24 posted on 03/03/2003 6:24:28 PM PST by general_re (Friends help you move. Real friends help you move bodies.)
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To: general_re
Eight? I thought that after the first 10 had been beaten to death Diamond was going to front 10 of his own.

Mebbe that should be another thread entirely...
25 posted on 03/03/2003 6:42:23 PM PST by Condorman (A bad idea can only survive if it need not stand the test of reality.)
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To: Condorman
Oh, that's right - forgot about that. LOL. Maybe we should make that a thread of its own, you're right ;)
26 posted on 03/03/2003 6:43:41 PM PST by general_re (Friends help you move. Real friends help you move bodies.)
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To: Condorman; Phaedrus; Dataman; independentmind; x; betty boop; Nebullis
The claim is that design can be detected without historical knowledge

An interesting game. Is it European?

27 posted on 03/03/2003 9:20:30 PM PST by cornelis
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To: general_re; cornelis
I merely point out that by that logic, you have no rational basis for believing that the sun will rise tomorrow - after all, just because it has passed the test and risen on all the yesterdays we have experienced, that does not mean that one can generalize and declare that it will rise tomorrow.

This seems an incredible statement from an evolutionist whose entire existence is grounded in the inductive.

28 posted on 03/04/2003 3:52:44 AM PST by Dataman
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To: cornelis
An interesting game. Is it European?

Somewhere between nineteenth century German and postmodern.

The game seems to be a non sequitur in progress: If general_re can find a picture that seems to be designed but is not, then nothing is designed?

29 posted on 03/04/2003 4:00:59 AM PST by Dataman
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To: Dataman
Again, the purpose of this thread:

Try to keep up.

30 posted on 03/04/2003 6:07:22 AM PST by Condorman (A bad idea can only survive if it need not stand the test of reality.)
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To: cornelis
However, you cannot end with universal conclusions without beginning with universal inferences.

A very nice point, cornelis, re the constraints of logical constructs. It is, nonetheless, a stimulating exercise going on here and a pleasure to watch good minds work.

For myself, I cannot escape the belief, really a conclusion, that all of the Universe, all of reality, is a product of design and that we are exploring its modes, means and mechanics. "How?" is a fascinating question. "Why?" is more fascinating.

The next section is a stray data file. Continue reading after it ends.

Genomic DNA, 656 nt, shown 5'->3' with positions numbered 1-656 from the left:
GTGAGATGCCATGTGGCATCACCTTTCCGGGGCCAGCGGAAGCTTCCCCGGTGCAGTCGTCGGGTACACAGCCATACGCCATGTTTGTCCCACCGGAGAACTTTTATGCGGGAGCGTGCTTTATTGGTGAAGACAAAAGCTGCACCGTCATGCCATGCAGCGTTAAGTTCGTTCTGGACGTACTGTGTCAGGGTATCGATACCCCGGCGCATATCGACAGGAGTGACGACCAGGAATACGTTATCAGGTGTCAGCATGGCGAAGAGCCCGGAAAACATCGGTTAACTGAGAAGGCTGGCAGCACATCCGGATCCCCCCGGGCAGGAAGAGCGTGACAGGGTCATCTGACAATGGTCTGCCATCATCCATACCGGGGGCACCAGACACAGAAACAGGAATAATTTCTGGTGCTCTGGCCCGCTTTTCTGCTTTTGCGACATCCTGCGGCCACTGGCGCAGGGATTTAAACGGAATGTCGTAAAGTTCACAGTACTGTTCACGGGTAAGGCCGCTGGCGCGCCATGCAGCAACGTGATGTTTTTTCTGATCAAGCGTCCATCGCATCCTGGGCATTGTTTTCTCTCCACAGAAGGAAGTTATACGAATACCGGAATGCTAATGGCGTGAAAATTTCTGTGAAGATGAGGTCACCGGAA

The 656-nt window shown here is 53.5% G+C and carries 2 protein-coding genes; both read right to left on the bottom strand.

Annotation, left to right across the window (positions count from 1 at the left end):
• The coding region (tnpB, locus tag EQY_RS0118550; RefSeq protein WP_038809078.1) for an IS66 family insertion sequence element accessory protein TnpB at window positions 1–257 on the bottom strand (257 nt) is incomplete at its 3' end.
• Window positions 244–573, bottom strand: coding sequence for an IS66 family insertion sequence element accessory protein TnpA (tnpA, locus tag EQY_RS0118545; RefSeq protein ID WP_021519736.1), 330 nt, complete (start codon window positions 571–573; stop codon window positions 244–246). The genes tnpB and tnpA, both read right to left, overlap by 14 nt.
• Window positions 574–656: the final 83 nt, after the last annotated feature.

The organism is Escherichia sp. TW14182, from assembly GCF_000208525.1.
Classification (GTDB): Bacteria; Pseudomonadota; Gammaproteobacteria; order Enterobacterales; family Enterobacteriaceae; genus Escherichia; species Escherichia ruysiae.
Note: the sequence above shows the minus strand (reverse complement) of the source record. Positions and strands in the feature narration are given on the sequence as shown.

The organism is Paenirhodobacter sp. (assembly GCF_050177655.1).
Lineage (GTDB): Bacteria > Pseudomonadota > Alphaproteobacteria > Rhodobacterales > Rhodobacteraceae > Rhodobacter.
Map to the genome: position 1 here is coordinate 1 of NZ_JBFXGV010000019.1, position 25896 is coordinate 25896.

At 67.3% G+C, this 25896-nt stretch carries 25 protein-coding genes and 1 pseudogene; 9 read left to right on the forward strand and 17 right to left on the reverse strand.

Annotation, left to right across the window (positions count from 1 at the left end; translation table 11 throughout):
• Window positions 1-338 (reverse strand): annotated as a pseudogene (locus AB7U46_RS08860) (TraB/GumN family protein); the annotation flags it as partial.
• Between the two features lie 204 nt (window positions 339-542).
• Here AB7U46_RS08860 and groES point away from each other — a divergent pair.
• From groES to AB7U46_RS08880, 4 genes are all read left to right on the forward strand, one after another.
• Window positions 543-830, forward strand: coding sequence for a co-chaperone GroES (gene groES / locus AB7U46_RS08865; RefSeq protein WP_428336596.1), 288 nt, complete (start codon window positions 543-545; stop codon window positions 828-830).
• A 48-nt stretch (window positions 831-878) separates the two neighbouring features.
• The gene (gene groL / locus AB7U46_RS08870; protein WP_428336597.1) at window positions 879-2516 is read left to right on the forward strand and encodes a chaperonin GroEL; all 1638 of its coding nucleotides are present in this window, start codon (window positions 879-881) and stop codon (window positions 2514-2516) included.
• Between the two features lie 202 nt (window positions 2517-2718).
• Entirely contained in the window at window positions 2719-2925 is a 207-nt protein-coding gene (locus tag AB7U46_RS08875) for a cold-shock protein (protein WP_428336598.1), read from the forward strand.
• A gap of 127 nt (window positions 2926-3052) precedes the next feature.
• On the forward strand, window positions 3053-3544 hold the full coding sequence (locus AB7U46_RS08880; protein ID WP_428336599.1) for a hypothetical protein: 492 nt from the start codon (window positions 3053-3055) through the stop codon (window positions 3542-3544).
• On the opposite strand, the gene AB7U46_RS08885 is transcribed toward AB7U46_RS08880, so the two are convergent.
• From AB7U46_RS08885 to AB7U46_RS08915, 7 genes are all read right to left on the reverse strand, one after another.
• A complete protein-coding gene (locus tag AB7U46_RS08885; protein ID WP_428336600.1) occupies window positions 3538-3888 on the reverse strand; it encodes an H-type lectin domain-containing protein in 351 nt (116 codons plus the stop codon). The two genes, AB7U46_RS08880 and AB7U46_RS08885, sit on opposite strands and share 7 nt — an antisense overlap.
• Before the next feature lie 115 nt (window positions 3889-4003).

31 posted on 03/04/2003 6:36:34 AM PST by Phaedrus
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To: Phaedrus
It is, nonetheless, a stimulating exercise going on here and a pleasure to watch good minds work.

I agree. Diamond and general_re are very able.

32 posted on 03/04/2003 6:51:03 AM PST by cornelis
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To: general_re; Phaedrus
For myself, I cannot escape the belief, really a conclusion, that all of the Universe, all of reality, is a product of design

Herein lies the difficulty of answering the ice cyrstal problem.

As one of my conditions stipulated, the criterion proposed by Dembski is not useful for determining that something is NOT designed. It is useful, however, for detecting design.

Thus, my answer to the ice crystal picture is this:

Putting aside the context of anthropic principle for purposes of this answer, the object in question lacks the contingency and possibly the independently given pattern necessary to positively infer design. While inorganic crystalline strucures do indeed have a certain level of complexity, they do not meet the standard of contingency required by the criterion, since the formation of ice crystals is reducible to the operation of physical/chemical laws of chemical bonding, temperature, and so on. There might be a specification pattern inherent in the six-pointed star but since the crystal is the result of physical necessity it is not neccessary to ascertain whether or not what looks like a six-pointed star constitutes an independently given pattern in this case.

So, Regis, putting aside anthropic parameters, without which ice cystrals would not be possible, the ice crystal does not exhibit the level of specified complexity that would render a secure design inference. Yes, Regis, that's my final answer to #2. If you feel my answer is not satisfactory for some reason related to the conditions of the test please let me know and I will try to be more specific.